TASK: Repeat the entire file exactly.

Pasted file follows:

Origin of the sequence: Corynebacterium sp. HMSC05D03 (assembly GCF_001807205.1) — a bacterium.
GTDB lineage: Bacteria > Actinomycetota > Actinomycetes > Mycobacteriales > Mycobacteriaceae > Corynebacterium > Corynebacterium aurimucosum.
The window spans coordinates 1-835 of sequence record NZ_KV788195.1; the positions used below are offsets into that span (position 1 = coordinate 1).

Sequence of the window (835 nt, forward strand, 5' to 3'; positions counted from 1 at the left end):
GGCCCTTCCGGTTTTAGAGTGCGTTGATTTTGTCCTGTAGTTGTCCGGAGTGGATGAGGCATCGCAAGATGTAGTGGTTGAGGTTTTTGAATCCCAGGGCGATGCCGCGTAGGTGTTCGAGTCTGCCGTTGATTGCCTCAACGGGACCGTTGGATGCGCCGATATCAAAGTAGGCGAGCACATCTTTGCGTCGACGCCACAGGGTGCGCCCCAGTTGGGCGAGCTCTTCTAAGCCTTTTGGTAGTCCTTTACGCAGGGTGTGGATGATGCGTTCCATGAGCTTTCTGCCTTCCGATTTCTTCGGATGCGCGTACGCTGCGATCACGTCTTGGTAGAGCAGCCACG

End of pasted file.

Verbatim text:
Origin of the sequence: Corynebacterium sp. HMSC05D03 (assembly GCF_001807205.1) — a bacterium.
GTDB lineage: Bacteria > Actinomycetota > Actinomycetes > Mycobacteriales > Mycobacteriaceae > Corynebacterium > Corynebacterium aurimucosum.
The window spans coordinates 1-835 of sequence record NZ_KV788195.1; the positions used below are offsets into that span (position 1 = coordinate 1).

Sequence of the window (835 nt, forward strand, 5' to 3'; positions counted from 1 at the left end):
GGCCCTTCCGGTTTTAGAGTGCGTTGATTTTGTCCTGTAGTTGTCCGGAGTGGATGAGGCATCGCAAGATGTAGTGGTTGAGGTTTTTGAATCCCAGGGCGATGCCGCGTAGGTGTTCGAGTCTGCCGTTGATTGCCTCAACGGGACCGTTGGATGCGCCGATATCAAAGTAGGCGAGCACATCTTTGCGTCGACGCCACAGGGTGCGCCCCAGTTGGGCGAGCTCTTCTAAGCCTTTTGGTAGTCCTTTACGCAGGGTGTGGATGATGCGTTCCATGAGCTTTCTGCCTTCCGATTTCTTCGGATGCGCGTACGCTGCGATCACGTCTTGGTAGAGCAGCCACG